This helps with the understanding of hydroculture related plant propagation.
Cut a green branch off of the desired plant above a node with a sterile cutting utensil. On the cut branch, trim off one or both sides, up to the length of next node. There should be one or two strips of bark running the length from below the bottom most node to the bottom of the cutting. Wet and dip this in rooting hormone if desired. Place the cutting into the aggregate. The more leaf area the cutting has, the more chances that the plant dries out, as a green stem is all that is necessary. Proper drainage is required: a substrate that has a higher water to air ratio attracts an-aerobic conditions and mold.
There are ways of improving the growth of stem cutting propagations. Intensifying light allows cuttings to root and sprout faster, apart from the concern that this could cause the propagation material distress. Azalea cuttings can be mildly heated in water to disinfect it from the fungus pathogen Rhizoctonia, and this could potentially be used for other plants.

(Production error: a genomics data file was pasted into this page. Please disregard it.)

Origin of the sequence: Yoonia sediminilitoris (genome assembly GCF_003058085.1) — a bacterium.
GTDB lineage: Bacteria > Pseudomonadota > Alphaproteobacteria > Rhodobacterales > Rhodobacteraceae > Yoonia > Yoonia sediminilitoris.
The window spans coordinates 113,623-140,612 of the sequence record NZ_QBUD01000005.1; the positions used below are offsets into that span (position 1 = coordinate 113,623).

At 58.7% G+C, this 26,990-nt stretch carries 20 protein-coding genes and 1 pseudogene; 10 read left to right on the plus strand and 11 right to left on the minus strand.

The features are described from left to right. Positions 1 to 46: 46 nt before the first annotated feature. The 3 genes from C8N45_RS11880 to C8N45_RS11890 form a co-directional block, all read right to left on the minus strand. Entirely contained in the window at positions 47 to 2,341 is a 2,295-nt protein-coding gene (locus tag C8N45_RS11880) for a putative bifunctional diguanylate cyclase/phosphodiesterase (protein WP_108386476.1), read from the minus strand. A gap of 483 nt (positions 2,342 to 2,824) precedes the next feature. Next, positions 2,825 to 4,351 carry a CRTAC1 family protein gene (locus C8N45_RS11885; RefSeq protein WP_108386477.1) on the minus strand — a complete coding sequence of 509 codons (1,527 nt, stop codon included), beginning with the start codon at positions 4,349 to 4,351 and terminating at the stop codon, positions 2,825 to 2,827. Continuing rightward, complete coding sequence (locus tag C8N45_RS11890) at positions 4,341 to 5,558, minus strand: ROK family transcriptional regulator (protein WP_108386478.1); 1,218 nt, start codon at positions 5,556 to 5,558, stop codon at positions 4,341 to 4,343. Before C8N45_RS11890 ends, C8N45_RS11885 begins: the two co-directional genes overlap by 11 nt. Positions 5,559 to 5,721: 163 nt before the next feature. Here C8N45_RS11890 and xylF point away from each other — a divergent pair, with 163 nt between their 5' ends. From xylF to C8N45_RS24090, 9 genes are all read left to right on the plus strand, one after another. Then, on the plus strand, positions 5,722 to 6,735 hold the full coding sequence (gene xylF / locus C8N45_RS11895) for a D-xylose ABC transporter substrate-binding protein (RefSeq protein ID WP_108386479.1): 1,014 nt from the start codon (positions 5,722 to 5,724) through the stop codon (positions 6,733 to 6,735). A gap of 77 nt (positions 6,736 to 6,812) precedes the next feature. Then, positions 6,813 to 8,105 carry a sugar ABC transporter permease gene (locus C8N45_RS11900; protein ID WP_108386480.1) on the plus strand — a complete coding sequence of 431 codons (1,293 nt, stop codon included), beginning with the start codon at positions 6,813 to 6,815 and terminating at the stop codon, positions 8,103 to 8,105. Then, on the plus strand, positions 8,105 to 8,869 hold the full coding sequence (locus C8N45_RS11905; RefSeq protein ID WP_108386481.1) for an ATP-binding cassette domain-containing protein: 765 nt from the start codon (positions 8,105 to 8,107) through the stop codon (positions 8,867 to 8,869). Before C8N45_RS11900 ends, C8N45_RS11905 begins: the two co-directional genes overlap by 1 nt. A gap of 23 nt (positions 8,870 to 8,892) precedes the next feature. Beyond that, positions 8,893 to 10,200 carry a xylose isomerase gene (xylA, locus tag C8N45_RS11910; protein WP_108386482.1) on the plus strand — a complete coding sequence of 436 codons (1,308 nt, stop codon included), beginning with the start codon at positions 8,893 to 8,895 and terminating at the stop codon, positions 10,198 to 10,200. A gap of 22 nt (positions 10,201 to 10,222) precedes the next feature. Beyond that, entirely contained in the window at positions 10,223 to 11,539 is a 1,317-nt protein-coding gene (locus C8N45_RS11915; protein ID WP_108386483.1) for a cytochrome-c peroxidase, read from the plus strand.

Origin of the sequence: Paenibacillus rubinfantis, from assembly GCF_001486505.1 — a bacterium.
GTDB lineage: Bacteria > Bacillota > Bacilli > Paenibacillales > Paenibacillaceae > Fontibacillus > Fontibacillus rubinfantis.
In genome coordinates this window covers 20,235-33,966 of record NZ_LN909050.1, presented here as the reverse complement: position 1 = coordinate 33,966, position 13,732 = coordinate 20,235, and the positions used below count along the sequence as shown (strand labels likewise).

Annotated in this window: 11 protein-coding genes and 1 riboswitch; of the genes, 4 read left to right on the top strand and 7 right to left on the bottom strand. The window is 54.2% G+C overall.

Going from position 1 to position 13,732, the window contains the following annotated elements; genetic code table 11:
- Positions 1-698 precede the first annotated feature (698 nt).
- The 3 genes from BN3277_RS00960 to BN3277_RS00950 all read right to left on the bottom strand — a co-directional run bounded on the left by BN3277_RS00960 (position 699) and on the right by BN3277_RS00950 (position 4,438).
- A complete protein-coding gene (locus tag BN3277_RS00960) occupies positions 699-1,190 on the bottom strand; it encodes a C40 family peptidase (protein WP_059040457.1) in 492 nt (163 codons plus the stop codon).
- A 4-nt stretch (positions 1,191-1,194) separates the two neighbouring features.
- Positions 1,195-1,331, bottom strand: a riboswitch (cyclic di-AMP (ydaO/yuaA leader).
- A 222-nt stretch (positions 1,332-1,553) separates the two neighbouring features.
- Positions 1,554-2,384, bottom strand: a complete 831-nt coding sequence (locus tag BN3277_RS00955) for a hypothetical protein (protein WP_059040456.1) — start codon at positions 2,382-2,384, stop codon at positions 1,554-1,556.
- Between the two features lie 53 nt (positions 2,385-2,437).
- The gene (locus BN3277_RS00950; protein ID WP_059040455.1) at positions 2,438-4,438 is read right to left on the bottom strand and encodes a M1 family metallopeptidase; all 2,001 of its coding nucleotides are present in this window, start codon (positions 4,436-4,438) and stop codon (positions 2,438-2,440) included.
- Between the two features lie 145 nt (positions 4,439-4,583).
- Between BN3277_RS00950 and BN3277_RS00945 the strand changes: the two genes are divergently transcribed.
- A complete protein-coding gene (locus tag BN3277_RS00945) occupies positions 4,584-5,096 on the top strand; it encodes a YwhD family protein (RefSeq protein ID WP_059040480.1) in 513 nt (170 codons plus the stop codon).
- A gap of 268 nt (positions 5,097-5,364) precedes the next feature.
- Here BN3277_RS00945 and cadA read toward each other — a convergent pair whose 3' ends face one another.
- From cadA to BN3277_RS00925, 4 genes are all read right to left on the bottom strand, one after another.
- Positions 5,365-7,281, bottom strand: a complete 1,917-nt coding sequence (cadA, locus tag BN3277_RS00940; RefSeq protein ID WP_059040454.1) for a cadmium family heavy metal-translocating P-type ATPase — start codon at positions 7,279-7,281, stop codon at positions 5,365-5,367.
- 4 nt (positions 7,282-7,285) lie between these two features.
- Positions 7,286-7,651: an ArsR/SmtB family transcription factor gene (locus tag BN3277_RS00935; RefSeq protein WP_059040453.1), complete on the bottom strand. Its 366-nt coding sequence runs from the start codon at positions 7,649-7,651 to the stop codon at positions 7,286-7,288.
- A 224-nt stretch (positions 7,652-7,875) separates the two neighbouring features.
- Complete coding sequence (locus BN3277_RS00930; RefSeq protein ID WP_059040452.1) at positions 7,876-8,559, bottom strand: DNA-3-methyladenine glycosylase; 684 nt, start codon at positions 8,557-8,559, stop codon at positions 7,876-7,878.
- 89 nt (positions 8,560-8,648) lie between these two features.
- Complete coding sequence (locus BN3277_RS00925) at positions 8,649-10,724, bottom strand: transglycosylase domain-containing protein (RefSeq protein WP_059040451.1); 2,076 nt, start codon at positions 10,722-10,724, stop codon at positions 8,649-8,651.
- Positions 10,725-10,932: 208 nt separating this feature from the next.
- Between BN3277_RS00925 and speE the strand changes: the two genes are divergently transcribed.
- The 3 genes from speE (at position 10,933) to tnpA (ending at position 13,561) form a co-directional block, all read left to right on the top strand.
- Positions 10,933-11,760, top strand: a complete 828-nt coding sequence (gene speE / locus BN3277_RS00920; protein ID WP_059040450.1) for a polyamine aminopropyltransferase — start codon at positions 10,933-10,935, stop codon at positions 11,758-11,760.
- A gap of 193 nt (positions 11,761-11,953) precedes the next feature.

Seeds, bulbs and tubersEdit
Large seeds, bulbs and tubers (potatoes, avocado seeds) proved to be hardier than smaller propagation material. Propagation material is very delicate to minute water qualities. These minute water qualities are trivial to aquatic animal health. Ideally, keep the fish and other aquatic animals stress-free.
Some seeds need to have their coating removed, because it is susceptible to rot. Removing the seed coat, on certain species, also allows for quicker propagation.
Grafting is not specific to hydroculture, but it may be used. A reason may be, to grow different varieties of a species of the same genus on one plant.
- Wallheimer, Brian (January 23, 2012). "Study shines light on ways to cut costs for greenhouse growers". Lopez and Currey. Purdue University. http://www.purdue.edu/newsroom/research/2012/120123LopezBedding.html. Retrieved July 31, 2012.
- Yao, Stephanie (December 24, 2009). "Hot Water Treatment Eliminates Rhizoctonia from Azalea Cuttings". USDA Agricultural Research Service. Physorg. http://phys.org/news180889087.html#nRlv. Retrieved July 31, 2012.